Having recently read that the main reason why fortran is faster than c/c++ in numerical computations is because there is no pointer aliasing.

Apparently, using restrict or __restrict__ keywords allows on a case by case basis to indicate the absence of pointer aliasing for a given memory element.

The icc compiler apparently has an option -fno-alias which allows one to globally assume that no aliasing is present. On gcc there is -fno-strict-aliasing, which applies only to a subset of all the aliasing situations.

Is there an option present in gcc, or are there some cases where no aliasing is assumed, when using certain optimization flags?

  • 7
    Regarding GCC's -fno-strict-aliasing, you have it backwards. The option cause the compiler to worry that some aliases may exist. By default, it assumes that these aliases do not exist. Sep 4, 2011 at 10:31
  • The cases where the restrict keyword matters are pretty rare actually, and it is usually pretty obvious where it matters. This document is quite informative, and emphasizes the fact that the order of loads and stores matter too. But as I said before, the cases where you will use such optimization are quite obvious to spot. Sep 4, 2011 at 10:53
  • I don't think GCC has anything similar to Intel's option -fno-alias (Which basically is equivalent of annotating each pointer by the restrict annotation). I actually wish it did.
    – Royi
    May 1, 2020 at 18:58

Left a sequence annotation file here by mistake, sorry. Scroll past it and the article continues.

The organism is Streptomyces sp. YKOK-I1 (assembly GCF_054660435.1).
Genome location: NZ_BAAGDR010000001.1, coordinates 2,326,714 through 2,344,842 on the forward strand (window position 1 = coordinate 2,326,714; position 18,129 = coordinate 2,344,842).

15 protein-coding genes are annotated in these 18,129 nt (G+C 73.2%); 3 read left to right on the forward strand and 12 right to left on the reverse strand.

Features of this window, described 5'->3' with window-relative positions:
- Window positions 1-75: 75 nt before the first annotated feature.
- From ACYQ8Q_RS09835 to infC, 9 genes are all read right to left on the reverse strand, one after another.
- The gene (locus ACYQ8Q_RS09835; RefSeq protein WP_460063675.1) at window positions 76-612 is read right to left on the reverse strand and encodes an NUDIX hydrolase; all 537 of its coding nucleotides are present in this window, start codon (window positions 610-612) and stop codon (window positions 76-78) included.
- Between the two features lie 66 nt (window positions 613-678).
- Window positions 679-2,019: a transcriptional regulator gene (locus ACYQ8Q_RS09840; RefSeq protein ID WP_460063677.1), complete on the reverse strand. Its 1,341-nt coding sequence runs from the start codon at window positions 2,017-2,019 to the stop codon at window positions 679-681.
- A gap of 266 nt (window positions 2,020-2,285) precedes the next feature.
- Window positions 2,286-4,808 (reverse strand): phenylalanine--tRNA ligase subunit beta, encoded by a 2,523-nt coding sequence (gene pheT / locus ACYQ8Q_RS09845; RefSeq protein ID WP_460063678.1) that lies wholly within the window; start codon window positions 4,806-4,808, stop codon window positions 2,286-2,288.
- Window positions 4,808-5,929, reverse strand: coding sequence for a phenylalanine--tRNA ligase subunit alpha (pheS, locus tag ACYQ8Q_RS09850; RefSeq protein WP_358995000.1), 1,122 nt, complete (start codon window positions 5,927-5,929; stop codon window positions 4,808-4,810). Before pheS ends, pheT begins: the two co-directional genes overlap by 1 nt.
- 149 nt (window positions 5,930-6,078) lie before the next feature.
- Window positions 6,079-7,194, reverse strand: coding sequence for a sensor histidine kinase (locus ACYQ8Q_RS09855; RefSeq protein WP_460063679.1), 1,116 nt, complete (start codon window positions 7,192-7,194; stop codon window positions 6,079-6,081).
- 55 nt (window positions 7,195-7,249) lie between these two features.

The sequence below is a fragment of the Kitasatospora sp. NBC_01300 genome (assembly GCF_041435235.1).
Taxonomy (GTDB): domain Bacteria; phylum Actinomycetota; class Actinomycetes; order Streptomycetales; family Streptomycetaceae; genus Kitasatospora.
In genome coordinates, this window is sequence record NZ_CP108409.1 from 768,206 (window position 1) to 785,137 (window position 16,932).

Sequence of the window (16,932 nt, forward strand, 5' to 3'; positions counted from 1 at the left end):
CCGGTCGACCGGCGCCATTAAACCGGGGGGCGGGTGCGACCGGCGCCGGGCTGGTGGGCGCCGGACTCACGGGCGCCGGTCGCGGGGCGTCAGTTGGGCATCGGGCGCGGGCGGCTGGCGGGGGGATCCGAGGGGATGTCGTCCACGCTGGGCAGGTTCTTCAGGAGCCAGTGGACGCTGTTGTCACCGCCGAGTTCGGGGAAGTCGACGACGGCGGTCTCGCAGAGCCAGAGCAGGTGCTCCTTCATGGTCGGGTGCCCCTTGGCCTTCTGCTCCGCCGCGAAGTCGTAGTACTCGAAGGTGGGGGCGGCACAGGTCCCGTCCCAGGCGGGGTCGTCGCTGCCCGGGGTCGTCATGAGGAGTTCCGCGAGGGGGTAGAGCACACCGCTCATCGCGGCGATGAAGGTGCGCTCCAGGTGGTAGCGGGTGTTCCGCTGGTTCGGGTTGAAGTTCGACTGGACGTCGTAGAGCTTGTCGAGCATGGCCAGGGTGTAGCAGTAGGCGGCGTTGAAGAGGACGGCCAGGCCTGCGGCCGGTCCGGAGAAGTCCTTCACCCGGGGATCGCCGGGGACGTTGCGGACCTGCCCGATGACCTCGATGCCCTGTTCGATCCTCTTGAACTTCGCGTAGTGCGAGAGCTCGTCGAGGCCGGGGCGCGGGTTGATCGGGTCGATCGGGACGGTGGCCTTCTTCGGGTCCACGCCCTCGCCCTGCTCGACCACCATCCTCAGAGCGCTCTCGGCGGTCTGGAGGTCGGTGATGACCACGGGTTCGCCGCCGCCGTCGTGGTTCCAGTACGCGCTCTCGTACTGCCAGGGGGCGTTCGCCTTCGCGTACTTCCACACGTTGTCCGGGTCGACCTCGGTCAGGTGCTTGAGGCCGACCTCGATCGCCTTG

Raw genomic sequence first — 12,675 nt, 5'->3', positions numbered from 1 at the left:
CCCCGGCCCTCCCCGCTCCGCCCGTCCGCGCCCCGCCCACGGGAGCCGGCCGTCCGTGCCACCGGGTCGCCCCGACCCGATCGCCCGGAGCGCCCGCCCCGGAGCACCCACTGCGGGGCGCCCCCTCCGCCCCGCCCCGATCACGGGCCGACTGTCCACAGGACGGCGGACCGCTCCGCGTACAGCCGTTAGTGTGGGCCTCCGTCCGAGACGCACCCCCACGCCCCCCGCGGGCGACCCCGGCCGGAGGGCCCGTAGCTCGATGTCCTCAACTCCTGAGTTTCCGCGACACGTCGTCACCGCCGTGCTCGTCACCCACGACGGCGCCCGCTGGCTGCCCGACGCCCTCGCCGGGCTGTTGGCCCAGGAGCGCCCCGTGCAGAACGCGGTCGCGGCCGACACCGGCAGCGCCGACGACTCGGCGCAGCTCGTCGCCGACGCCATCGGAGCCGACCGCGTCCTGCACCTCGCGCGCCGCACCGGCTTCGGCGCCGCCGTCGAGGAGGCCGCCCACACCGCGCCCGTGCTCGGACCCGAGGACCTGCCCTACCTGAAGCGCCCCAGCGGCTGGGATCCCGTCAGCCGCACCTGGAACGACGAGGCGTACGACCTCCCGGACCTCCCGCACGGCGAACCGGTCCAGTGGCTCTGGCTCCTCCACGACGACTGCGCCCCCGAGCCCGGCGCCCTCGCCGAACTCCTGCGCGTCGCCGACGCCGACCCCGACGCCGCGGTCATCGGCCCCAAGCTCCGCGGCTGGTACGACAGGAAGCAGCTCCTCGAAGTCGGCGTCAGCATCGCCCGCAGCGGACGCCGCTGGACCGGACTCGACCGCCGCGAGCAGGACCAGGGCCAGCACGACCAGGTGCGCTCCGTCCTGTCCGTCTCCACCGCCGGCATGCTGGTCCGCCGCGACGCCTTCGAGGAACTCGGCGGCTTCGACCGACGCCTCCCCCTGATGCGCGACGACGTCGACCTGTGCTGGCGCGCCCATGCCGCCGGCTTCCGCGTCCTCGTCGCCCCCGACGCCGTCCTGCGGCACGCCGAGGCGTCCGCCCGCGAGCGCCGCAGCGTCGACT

• The compiler cannot vectorize an array loop if aliasing cannot be ruled out. __restrict is often necessary for vectorizing array loops.
    – A Fog
    Aug 7, 2022 at 6:58

1 Answer 1


GCC has the option -fstrict-aliasing which enables aliasing optimizations globally and expects you to ensure that nothing gets illegally aliased. This optimization is enabled for -O2 and -O3 I believe.

C++ has well defined aliasing rules, though, and standard-compliant code will not conflict with strict aliasing. In particular this means you're not allowed to access one variable through a pointer to a different type:

float f;
int * p = reinterpret_cast<int*>(&f);  // uh-oh
*p = 0x3FF00000;                       // breaks strict aliasing

The crucial exception to this rule is that you can always access any variable through a pointer to char. (This is necessary for serializing through IO operations.)

The aliasing rules do not help the compiler to know whether any pointers of the same type alias each other. Consider this:

void add(float * a, float * b, float * c) { *c = *a + *b; }

Here the compiler cannot know whether c points to different memory than a or b and has to be careful. I think this is where restrict makes a difference, essentially by promising that float * restrict c means that nobody aliases c.

  • I think your analysis is right: this is exactly the kinds of spots restrict was introduced for. See also cellperformance.beyond3d.com/articles/2006/05/… for additional details, including how to write a function using restrict pointers to hint the compiler about how to schedule loads and stores. Sep 4, 2011 at 10:59
  • 1
    This answer is very instructive but does not answer the question. I have a hard time believing there is no equivalent to -fnoalias other than manually adding "restrict" everywhere in your application
    – Saiph
    Nov 14, 2019 at 15:46
  • 1
    I think the OP was talking about aliasing of 2 different pointers pointing to the same address which is a case which prevents optimization. While GCC flag is about alising of types, not addresses. Unless I read the documentation wrong.
    – Royi
    May 1, 2020 at 14:20

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